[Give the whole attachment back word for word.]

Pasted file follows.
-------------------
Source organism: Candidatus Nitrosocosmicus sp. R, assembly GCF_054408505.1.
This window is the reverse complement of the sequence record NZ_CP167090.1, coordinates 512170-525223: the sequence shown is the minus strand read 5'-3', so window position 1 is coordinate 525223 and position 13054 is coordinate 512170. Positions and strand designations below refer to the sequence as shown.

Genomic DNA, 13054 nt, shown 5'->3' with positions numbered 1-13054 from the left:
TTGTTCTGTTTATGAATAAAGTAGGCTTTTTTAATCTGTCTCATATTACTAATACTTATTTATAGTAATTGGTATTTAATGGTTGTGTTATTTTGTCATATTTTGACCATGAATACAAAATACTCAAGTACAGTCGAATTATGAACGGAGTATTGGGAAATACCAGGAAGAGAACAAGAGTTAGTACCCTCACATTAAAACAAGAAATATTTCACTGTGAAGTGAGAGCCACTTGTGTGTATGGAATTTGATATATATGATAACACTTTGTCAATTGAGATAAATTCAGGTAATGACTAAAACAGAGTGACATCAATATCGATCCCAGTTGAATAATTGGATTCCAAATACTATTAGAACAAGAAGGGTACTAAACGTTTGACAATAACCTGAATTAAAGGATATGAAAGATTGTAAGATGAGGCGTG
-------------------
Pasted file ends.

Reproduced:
Source organism: Candidatus Nitrosocosmicus sp. R, assembly GCF_054408505.1.
This window is the reverse complement of the sequence record NZ_CP167090.1, coordinates 512170-525223: the sequence shown is the minus strand read 5'-3', so window position 1 is coordinate 525223 and position 13054 is coordinate 512170. Positions and strand designations below refer to the sequence as shown.

Genomic DNA, 13054 nt, shown 5'->3' with positions numbered 1-13054 from the left:
TTGTTCTGTTTATGAATAAAGTAGGCTTTTTTAATCTGTCTCATATTACTAATACTTATTTATAGTAATTGGTATTTAATGGTTGTGTTATTTTGTCATATTTTGACCATGAATACAAAATACTCAAGTACAGTCGAATTATGAACGGAGTATTGGGAAATACCAGGAAGAGAACAAGAGTTAGTACCCTCACATTAAAACAAGAAATATTTCACTGTGAAGTGAGAGCCACTTGTGTGTATGGAATTTGATATATATGATAACACTTTGTCAATTGAGATAAATTCAGGTAATGACTAAAACAGAGTGACATCAATATCGATCCCAGTTGAATAATTGGATTCCAAATACTATTAGAACAAGAAGGGTACTAAACGTTTGACAATAACCTGAATTAAAGGATATGAAAGATTGTAAGATGAGGCGTG